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We tell you all about the history of Kampot pepper and its PGI

In this article, we share with you the milestones in the history of Kampot pepper, to be found in the book 'La Renaissance du Poivre de Kampot', which we had the good fortune to co-publish with Luc Mogenet. A doctor in geography and economics, historian, writer and connoisseur of Cambodia and the Kampot region, Luc Mogenet has worked for the AFD (Agence Française du Développement) on projects to develop Protected Geographical Indications, including Kampot Pepper.
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We tell you all about the history of Kampot pepper and its PGI

Kampot Pepper during the Protectorate period

Cambodia came under French protectorate in 1863. At that time, for the French, Kampot in Cambodia was synonymous with pepper.
But it wasn’t until the end of the 19th century and the beginning of the 20th that the Kampot region experienced a veritable “pepper fever”. Intensive pepper cultivation in Cambodia dates back to the beginning of the Aceh War (1873-1908), when the Sultan of Aceh, Mansur Shah, had his pepper plantations burnt down in 1873-1874 so as not to let this wealth fall into the hands of his Dutch enemies (part of the production had relocated to Cambodia, in the Kampot region).

In 1874, Thomas Caraman wrote about Kampot pepper: “The Kampot provinces are especially suited to the cultivation of this piperaceae, which requires very serious care. So it is the Chinese who grow it entirely or more or less in the rich valley of the Kampot river.

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The Chinese of Hainan, pepper growers

Pepper fever in the Kampot region at the end of the 19th century and the beginning of the 20th was mainly the result of Chinese emigrants from Hainan, an island in southern China. Pepper has shaped the appearance of provincial towns such as Kampot, and some villages, such as Damnak Changaeu, have the appearance of a Chinese village, with their brick houses on the ground and their Taoist temple, all adorned with inscriptions in Chinese.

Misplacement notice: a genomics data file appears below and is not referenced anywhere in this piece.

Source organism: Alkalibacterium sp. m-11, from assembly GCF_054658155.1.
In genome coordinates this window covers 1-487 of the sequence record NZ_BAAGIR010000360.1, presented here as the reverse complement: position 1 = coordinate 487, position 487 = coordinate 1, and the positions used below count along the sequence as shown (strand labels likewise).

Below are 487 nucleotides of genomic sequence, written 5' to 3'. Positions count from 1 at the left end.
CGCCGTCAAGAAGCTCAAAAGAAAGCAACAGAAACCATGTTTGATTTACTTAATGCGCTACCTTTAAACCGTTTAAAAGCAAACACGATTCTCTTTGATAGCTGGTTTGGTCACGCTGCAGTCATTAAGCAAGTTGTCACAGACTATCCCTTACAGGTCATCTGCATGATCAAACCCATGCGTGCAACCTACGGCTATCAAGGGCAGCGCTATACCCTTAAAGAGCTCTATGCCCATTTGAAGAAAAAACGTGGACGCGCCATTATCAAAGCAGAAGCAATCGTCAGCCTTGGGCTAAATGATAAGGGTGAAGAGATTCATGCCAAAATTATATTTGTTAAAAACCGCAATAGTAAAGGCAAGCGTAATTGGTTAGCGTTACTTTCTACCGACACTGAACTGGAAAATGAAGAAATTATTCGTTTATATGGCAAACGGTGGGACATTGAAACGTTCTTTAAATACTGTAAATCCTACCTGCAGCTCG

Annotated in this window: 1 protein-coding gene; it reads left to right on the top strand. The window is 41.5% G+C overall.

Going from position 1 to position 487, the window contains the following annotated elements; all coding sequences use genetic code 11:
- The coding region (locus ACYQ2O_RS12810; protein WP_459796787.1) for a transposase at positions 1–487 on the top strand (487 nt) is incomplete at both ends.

The Hainanese established pepper plantations in the province, where the soil was ideal for this crop. During the colonial era, this community grew rapidly, keeping pace with the plantations and the development of the Kampot pepper market.

In France, all the pepper imported came from the region, as it was already renowned for its exceptional qualities. It was then known as Indochinese pepper.
From the end of the 19th century, Kampot pepper was protected by the “colonial pact”, with reduced taxes at first, then exempted on arrival in mainland France.
As a result, production rose from 1,350 to 3,500 tonnes between 1899 and 1902, before stabilising at an average annual output of 2,000 tonnes until the end of the protectorate.

Even today, the majority of Kampot pepper-growing families are of Chinese origin, with ancestors from Hainan.

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Kampot pepper in decline until 2005

With the end of the colonial pact and independence in 1953, and the opening up to international competition, pepper growing began to decline.